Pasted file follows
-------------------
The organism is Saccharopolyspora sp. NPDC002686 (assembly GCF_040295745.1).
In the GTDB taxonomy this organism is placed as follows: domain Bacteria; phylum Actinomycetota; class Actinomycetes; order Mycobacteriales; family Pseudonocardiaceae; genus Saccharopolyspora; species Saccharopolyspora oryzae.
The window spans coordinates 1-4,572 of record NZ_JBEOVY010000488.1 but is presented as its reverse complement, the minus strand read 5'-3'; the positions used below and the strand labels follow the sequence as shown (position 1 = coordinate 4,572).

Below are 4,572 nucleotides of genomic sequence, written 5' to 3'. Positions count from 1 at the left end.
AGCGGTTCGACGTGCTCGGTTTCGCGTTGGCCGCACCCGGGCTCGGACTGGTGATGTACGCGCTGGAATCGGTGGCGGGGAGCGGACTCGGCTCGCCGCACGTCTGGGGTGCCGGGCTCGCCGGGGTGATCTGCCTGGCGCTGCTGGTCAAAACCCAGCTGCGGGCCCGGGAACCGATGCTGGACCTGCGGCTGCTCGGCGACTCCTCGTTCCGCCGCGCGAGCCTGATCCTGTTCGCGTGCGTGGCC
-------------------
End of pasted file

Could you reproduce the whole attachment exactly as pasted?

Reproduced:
The organism is Saccharopolyspora sp. NPDC002686 (assembly GCF_040295745.1).
In the GTDB taxonomy this organism is placed as follows: domain Bacteria; phylum Actinomycetota; class Actinomycetes; order Mycobacteriales; family Pseudonocardiaceae; genus Saccharopolyspora; species Saccharopolyspora oryzae.
The window spans coordinates 1-4,572 of record NZ_JBEOVY010000488.1 but is presented as its reverse complement, the minus strand read 5'-3'; the positions used below and the strand labels follow the sequence as shown (position 1 = coordinate 4,572).

Below are 4,572 nucleotides of genomic sequence, written 5' to 3'. Positions count from 1 at the left end.
AGCGGTTCGACGTGCTCGGTTTCGCGTTGGCCGCACCCGGGCTCGGACTGGTGATGTACGCGCTGGAATCGGTGGCGGGGAGCGGACTCGGCTCGCCGCACGTCTGGGGTGCCGGGCTCGCCGGGGTGATCTGCCTGGCGCTGCTGGTCAAAACCCAGCTGCGGGCCCGGGAACCGATGCTGGACCTGCGGCTGCTCGGCGACTCCTCGTTCCGCCGCGCGAGCCTGATCCTGTTCGCGTGCGTGGCC